In bucks, the procedure is called castration, and involves the surgical removal of both testicles. It’s relatively straightforward, although the open inguinal rings mean that we are especially careful in closing the surgical wound, to prevent a hernia developing. We’d usually recommend neutering at 4-5 months of age, and the rabbit will be in for the day and go home the same evening, with skin glue rather than stitches and two empty pouches between his back legs. However, it’s important to keep him away from does post-op, as he may still have a few sperm “”in storage”” for up to six weeks!
In does, the procedure is called a “”spay””, or an “”ovariohysterectomy””. It involves the surgical removal of both ovaries and the uterus; and isn usually carried out ata bout 5-6 months old. We usually clip a patch on the belly, and make an incision along the midline; this is, again, closed with glue to minimise nibbling!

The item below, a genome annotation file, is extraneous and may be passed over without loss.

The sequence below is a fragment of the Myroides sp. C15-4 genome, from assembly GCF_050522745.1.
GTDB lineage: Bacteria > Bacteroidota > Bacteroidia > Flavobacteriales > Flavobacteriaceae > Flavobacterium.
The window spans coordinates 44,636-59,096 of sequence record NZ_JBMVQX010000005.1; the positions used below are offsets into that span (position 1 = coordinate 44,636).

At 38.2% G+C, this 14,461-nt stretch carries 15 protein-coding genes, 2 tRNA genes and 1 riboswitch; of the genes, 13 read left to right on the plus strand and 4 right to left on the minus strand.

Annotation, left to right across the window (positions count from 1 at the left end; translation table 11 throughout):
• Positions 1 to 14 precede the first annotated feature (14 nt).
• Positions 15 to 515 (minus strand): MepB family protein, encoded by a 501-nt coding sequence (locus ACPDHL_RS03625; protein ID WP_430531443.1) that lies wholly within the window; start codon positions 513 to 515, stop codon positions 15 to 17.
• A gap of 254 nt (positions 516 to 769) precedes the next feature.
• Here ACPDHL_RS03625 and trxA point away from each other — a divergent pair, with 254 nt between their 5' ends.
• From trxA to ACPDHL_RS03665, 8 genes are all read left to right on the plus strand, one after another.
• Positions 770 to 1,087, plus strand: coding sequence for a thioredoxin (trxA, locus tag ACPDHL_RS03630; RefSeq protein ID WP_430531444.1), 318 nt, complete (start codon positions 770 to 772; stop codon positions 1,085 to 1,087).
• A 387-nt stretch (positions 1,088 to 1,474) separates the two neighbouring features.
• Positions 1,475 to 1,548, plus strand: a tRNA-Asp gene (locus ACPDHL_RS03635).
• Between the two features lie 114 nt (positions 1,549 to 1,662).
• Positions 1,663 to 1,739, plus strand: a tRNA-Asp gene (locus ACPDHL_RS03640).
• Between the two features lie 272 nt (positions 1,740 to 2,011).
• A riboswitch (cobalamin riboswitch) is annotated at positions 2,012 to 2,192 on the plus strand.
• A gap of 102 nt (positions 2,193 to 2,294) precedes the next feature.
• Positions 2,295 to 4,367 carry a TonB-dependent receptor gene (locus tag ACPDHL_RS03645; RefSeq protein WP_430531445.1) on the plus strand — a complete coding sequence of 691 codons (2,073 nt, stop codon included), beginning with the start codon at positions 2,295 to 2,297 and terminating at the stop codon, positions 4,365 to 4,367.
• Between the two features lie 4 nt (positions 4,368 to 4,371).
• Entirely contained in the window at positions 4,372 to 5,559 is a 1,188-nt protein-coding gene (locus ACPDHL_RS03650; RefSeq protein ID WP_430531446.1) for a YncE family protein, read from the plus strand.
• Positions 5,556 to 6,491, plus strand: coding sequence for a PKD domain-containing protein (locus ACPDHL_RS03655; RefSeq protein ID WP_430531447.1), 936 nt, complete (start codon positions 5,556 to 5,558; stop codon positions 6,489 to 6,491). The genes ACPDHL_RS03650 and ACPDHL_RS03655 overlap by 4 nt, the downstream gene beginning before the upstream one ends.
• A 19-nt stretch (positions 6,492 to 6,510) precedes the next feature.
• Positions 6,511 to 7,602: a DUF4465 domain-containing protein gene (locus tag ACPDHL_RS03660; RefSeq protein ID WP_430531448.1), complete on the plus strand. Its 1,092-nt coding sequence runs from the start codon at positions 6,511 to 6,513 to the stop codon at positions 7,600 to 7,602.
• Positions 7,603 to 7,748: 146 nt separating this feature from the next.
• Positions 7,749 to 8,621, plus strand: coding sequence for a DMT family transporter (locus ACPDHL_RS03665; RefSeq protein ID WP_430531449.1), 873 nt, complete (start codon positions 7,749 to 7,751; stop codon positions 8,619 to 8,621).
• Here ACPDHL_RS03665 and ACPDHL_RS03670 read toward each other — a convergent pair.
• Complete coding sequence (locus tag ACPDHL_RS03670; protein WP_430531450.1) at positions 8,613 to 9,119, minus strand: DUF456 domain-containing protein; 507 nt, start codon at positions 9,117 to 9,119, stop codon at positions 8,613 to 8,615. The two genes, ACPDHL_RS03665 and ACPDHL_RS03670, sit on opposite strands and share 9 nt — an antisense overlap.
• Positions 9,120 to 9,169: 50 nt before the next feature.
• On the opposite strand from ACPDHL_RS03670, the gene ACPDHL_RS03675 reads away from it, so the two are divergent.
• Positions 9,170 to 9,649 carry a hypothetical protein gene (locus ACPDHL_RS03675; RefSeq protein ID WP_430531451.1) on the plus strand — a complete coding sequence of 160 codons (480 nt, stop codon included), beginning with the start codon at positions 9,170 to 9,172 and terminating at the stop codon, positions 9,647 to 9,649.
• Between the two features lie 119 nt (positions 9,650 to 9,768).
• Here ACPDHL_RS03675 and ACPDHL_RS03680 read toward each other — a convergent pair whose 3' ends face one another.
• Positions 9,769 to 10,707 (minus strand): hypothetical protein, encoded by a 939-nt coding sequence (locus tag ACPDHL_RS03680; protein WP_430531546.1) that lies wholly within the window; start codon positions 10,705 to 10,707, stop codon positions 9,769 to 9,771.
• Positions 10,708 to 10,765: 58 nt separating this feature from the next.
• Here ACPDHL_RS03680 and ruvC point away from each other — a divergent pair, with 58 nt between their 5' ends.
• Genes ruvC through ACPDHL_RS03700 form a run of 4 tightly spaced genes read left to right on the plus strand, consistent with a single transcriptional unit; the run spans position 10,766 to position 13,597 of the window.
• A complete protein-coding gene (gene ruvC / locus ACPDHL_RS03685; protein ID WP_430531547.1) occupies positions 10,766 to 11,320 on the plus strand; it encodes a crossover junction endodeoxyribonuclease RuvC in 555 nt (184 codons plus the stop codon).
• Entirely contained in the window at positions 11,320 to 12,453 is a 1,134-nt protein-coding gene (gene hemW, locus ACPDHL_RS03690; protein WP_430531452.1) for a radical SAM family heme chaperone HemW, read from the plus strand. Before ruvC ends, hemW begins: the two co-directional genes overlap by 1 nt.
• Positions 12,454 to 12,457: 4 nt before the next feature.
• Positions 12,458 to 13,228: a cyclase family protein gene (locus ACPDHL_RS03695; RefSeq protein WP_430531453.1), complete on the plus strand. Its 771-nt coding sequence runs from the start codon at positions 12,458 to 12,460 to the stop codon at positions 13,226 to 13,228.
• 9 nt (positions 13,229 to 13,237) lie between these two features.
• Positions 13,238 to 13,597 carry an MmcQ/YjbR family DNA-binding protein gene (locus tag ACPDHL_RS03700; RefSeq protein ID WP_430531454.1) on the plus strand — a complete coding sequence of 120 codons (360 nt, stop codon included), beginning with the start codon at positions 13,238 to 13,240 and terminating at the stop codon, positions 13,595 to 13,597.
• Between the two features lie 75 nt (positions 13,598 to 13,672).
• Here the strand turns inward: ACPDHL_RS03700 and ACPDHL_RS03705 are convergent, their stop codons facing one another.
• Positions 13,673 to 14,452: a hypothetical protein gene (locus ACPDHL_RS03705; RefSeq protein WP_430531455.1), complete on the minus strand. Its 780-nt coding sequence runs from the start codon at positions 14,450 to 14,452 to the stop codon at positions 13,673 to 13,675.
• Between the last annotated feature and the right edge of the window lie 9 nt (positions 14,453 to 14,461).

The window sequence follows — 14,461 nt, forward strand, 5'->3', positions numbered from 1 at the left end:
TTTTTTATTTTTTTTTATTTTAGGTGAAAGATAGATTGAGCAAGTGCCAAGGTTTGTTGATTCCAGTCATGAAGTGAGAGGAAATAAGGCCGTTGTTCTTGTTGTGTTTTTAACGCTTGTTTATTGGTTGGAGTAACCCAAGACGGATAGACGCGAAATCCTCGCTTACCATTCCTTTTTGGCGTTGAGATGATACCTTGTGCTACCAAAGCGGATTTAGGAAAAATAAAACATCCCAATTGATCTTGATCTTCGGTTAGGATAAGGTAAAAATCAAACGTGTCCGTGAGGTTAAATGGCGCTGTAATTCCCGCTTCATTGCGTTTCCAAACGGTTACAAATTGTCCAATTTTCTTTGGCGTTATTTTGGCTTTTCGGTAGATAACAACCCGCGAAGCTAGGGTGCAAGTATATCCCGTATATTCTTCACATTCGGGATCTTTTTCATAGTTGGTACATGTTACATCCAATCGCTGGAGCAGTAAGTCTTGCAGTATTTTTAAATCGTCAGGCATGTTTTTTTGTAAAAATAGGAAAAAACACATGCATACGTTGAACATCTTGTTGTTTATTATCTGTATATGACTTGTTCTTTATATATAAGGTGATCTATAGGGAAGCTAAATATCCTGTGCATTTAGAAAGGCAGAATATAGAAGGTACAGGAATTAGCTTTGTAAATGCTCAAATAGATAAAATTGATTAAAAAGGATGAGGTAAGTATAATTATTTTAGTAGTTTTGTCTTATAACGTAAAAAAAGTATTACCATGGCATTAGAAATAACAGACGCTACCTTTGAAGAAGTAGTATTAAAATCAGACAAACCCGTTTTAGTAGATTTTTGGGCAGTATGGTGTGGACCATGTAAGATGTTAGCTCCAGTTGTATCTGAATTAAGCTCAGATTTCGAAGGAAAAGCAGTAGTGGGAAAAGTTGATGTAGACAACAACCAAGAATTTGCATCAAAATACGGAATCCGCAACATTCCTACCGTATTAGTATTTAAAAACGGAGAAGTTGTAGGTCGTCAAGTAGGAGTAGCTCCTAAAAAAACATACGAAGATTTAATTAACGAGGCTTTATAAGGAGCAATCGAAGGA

If you want to be kept up to date after dropping your rabbit in with us, please feel free to call us! However, we would always try and keep you informed, so you should give us a mobile or daytime number so we can call you to let you know how your bunny’s doing.
Complications are very rare, usually just some local bruising and swelling. Occasionally, there may be wound breakdown or infection that needs management, but in most cases this can be done on an outpatient basis with antibiotics and perhaps dressing changes in the practice.
A neutered rabbit lives a longer, happier and healthier life. As a result, we STRONGLY advise neutering on humane and population grounds, unless you specifically want to keep a rabbit for breeding purposes.
Vaccination is a way of teaching the immune system how to fight a disease. It is a vital component in keeping your rabbit safe, happy and healthy. Vaccination gives excellent protection and is very, very safe.